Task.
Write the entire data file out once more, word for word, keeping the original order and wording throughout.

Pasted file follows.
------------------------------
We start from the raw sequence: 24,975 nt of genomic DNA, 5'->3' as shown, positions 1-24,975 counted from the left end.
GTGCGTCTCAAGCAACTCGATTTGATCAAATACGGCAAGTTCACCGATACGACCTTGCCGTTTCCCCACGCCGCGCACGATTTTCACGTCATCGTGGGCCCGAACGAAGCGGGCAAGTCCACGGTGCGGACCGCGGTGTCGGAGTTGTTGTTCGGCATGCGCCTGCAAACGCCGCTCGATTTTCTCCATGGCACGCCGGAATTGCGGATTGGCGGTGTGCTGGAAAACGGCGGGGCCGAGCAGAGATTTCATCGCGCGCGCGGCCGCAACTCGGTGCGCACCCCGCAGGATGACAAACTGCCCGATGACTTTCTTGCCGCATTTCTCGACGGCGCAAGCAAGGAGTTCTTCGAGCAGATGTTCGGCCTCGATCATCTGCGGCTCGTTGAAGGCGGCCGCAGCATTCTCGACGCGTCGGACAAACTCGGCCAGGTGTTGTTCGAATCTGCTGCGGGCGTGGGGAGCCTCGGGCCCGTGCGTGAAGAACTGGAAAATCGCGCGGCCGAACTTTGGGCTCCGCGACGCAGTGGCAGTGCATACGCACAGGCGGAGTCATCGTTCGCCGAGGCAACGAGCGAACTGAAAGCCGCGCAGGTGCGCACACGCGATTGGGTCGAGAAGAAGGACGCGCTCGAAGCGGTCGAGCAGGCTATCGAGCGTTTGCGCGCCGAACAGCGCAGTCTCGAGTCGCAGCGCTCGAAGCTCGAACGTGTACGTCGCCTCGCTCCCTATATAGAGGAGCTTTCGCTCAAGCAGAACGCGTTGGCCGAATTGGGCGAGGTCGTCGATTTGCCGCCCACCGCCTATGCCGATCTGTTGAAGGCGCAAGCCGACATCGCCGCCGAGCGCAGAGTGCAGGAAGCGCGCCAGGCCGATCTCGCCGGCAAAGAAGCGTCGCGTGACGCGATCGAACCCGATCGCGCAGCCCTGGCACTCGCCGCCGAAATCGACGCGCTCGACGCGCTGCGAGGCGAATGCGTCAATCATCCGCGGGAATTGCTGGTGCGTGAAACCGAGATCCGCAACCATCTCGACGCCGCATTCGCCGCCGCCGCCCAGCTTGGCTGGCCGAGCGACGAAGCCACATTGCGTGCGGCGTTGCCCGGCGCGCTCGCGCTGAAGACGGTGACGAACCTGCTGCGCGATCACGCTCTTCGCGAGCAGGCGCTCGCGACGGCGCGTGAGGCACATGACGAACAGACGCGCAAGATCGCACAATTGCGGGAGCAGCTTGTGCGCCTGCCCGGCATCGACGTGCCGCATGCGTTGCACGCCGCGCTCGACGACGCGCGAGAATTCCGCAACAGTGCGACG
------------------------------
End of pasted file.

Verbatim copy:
We start from the raw sequence: 24,975 nt of genomic DNA, 5'->3' as shown, positions 1-24,975 counted from the left end.
GTGCGTCTCAAGCAACTCGATTTGATCAAATACGGCAAGTTCACCGATACGACCTTGCCGTTTCCCCACGCCGCGCACGATTTTCACGTCATCGTGGGCCCGAACGAAGCGGGCAAGTCCACGGTGCGGACCGCGGTGTCGGAGTTGTTGTTCGGCATGCGCCTGCAAACGCCGCTCGATTTTCTCCATGGCACGCCGGAATTGCGGATTGGCGGTGTGCTGGAAAACGGCGGGGCCGAGCAGAGATTTCATCGCGCGCGCGGCCGCAACTCGGTGCGCACCCCGCAGGATGACAAACTGCCCGATGACTTTCTTGCCGCATTTCTCGACGGCGCAAGCAAGGAGTTCTTCGAGCAGATGTTCGGCCTCGATCATCTGCGGCTCGTTGAAGGCGGCCGCAGCATTCTCGACGCGTCGGACAAACTCGGCCAGGTGTTGTTCGAATCTGCTGCGGGCGTGGGGAGCCTCGGGCCCGTGCGTGAAGAACTGGAAAATCGCGCGGCCGAACTTTGGGCTCCGCGACGCAGTGGCAGTGCATACGCACAGGCGGAGTCATCGTTCGCCGAGGCAACGAGCGAACTGAAAGCCGCGCAGGTGCGCACACGCGATTGGGTCGAGAAGAAGGACGCGCTCGAAGCGGTCGAGCAGGCTATCGAGCGTTTGCGCGCCGAACAGCGCAGTCTCGAGTCGCAGCGCTCGAAGCTCGAACGTGTACGTCGCCTCGCTCCCTATATAGAGGAGCTTTCGCTCAAGCAGAACGCGTTGGCCGAATTGGGCGAGGTCGTCGATTTGCCGCCCACCGCCTATGCCGATCTGTTGAAGGCGCAAGCCGACATCGCCGCCGAGCGCAGAGTGCAGGAAGCGCGCCAGGCCGATCTCGCCGGCAAAGAAGCGTCGCGTGACGCGATCGAACCCGATCGCGCAGCCCTGGCACTCGCCGCCGAAATCGACGCGCTCGACGCGCTGCGAGGCGAATGCGTCAATCATCCGCGGGAATTGCTGGTGCGTGAAACCGAGATCCGCAACCATCTCGACGCCGCATTCGCCGCCGCCGCCCAGCTTGGCTGGCCGAGCGACGAAGCCACATTGCGTGCGGCGTTGCCCGGCGCGCTCGCGCTGAAGACGGTGACGAACCTGCTGCGCGATCACGCTCTTCGCGAGCAGGCGCTCGCGACGGCGCGTGAGGCACATGACGAACAGACGCGCAAGATCGCACAATTGCGGGAGCAGCTTGTGCGCCTGCCCGGCATCGACGTGCCGCATGCGTTGCACGCCGCGCTCGACGACGCGCGAGAATTCCGCAACAGTGCGACG